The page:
The final part of this exercise asks me to take a risk and place the work in 3 different unorthodox locations – ones I would not expect to see this piece of work and certainly it was never intended to be seen.
The first chosen setting was a shopping trolley – the grid-like texture reminds me of the grids that some environmental companies are using to grow new corals but it is also a direct and almost industrial-like contrast to the shapes, colours and yarns used. I like the hard grey lines combined with some of the textures and diagonal lines of the background which fight against the shell and anemone. The pros of this placement involve those contrasts but those lines also seem to blend and want to be apart of the piece – I do not feel the shell is emphasized as much as I would have expected and to an extent it almost seems to blend as the lines of the trolley. If I was to develop this piece within the confines of the trolley I feel I would want to add crocheted or woven braids reaching out and twisting or weaving themselves around the metal grid so that the shell becomes even more a part of the structure – the two pieces could effectively blend and become a part of each other in the same way that old sunken ships become natural coral reefs or homes to a multitude of sea creatures.
The second placement was the top of some hand railings with the hard car park tarmac in the background. The light caused the colours of the shell to become darker particularly as I photographed it from a slightly different angle. I really love the new shape that seems to emerge in this image – the new actual shell structure is less emphasized whilst the original sample with its new additional crocheted layers is more at the centre of the image. The shell almost seems to be trying to work its way along the railings but there is also a slight feeling that this could be a bouquet in place in memory of someone who has died – I guess this last impression is going back to the original suggestion by a fellow student that the original sample’s perfect location could be on top of a coffin and this is further enhanced by the plastic bag strips have created their own bow due to a slight breeze wafting across as I took the photograph. This is the one image did not suggest further work at the point of photographing however I do like the strong urban and man-made background which strongly contrasts and fights against the softer yarns and structure of the sample. Looking again at this photograph the feeling of decay can be seen due to the softer duller light – there is not the feeling of vibrancy and life emerging from the shell that was my intention to create but rather a feeling of life draining away or sucked dry by the dull landscape which surrounds it which could be further emphasized by other small shell like structures being made in either distressed fabric or crocheted in grey or black plastic bags.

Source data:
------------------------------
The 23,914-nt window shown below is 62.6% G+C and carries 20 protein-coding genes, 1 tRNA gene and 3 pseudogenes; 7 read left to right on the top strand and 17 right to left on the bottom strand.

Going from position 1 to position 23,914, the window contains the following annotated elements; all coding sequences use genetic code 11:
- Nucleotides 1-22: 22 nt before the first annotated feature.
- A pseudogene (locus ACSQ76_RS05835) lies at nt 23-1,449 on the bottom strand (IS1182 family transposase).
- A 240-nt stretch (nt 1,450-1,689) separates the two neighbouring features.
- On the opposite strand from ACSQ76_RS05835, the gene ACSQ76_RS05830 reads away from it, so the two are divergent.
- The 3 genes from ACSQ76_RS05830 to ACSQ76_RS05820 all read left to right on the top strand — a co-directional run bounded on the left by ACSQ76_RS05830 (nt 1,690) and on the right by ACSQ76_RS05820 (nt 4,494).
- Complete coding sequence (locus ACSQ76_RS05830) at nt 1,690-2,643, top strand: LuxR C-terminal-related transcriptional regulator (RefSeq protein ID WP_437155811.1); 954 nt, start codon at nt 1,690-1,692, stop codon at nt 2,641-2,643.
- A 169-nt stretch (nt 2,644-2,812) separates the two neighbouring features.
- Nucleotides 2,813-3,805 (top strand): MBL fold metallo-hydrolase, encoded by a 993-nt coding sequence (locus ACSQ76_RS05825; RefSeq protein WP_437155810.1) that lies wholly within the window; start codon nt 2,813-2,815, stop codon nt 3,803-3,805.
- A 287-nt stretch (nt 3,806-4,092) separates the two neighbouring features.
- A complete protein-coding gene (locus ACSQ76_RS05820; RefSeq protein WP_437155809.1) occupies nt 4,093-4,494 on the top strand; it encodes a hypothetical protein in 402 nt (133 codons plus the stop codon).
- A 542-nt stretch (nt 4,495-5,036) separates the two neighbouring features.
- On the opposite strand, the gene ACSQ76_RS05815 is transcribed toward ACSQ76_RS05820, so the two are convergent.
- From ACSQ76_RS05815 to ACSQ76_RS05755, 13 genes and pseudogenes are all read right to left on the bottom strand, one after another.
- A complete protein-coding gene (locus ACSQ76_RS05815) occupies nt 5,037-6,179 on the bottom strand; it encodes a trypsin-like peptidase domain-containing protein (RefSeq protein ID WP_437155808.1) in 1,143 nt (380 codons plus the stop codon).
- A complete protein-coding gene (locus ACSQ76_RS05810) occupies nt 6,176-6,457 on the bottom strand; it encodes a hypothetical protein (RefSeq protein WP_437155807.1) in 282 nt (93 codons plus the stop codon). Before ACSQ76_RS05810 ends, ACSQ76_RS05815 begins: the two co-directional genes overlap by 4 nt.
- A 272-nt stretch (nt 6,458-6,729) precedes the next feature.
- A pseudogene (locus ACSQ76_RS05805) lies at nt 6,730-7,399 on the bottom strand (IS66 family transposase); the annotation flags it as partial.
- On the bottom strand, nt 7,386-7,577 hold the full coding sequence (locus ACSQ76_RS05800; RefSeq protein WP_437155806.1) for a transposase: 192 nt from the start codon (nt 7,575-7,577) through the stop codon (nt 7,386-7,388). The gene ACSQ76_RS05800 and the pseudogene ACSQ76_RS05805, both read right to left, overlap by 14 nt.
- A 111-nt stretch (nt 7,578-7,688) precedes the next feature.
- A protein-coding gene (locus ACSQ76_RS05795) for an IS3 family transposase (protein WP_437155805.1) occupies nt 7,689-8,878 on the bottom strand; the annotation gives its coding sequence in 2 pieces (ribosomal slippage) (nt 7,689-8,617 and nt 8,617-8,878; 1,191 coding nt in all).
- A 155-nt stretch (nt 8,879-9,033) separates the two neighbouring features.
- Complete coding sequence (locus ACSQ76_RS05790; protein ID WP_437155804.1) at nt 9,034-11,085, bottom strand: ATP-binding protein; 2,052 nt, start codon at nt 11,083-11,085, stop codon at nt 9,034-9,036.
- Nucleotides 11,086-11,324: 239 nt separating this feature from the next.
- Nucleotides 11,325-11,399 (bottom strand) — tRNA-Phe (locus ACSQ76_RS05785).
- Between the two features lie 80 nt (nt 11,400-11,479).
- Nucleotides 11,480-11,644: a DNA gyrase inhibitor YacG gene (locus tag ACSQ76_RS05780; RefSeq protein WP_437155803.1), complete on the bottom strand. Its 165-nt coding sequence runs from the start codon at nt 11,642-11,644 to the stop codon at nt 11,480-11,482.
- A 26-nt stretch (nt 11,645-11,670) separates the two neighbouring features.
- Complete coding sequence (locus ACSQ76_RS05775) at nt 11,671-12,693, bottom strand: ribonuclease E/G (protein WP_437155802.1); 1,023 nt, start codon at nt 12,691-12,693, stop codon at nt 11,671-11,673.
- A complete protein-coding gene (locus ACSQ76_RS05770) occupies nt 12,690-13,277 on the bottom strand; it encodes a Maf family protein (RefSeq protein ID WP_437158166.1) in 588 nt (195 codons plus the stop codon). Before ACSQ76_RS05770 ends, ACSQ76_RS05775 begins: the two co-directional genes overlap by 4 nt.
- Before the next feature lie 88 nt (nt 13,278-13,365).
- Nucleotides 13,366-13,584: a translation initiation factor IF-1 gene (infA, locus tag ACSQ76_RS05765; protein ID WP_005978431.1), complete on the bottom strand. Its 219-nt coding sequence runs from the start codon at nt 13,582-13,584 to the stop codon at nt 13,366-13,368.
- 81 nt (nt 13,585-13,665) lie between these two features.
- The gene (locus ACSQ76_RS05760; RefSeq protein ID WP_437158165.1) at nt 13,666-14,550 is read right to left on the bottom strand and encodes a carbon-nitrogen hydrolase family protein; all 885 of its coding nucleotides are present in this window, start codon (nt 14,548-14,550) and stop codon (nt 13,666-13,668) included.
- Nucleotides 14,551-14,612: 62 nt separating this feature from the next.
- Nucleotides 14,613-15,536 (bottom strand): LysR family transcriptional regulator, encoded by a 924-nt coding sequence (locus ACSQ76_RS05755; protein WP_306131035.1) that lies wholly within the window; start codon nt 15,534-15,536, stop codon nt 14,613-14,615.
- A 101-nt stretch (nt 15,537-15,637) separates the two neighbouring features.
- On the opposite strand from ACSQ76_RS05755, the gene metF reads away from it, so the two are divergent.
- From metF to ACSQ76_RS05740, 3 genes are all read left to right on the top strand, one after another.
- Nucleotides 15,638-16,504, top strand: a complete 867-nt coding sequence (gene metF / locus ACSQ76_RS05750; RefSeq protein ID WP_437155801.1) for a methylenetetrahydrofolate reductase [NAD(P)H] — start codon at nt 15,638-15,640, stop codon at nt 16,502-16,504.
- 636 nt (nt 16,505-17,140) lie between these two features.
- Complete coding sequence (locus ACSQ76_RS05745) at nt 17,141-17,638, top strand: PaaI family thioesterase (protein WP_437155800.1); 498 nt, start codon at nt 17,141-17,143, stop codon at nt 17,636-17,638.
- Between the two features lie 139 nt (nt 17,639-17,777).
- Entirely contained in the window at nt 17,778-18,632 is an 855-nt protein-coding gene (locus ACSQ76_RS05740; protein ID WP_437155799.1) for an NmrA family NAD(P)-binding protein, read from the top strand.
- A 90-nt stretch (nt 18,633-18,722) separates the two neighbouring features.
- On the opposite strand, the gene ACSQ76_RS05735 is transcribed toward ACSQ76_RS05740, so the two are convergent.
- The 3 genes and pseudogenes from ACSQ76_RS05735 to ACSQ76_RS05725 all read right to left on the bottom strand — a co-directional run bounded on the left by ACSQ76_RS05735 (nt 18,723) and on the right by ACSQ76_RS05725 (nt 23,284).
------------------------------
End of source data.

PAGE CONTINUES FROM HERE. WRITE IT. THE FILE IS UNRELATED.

Both of these first two images suggest finding a more industrial environment which could emphasize the contrasts between the shell and the hard lines of concrete or metal but also to add in the decay of rust which all its varying tones which would in turn emphasize the olive greens and ochres apparent in my chosen yarns. If I chose not to add a series of new shells a further change to the sample could be the distressing of the shell either by cutting or adding hessian strips or dull coloured yarns interwoven into the crochet stitches or by using acrylic paint to create the impression of moss, seaweed or the detritus of the shoreline.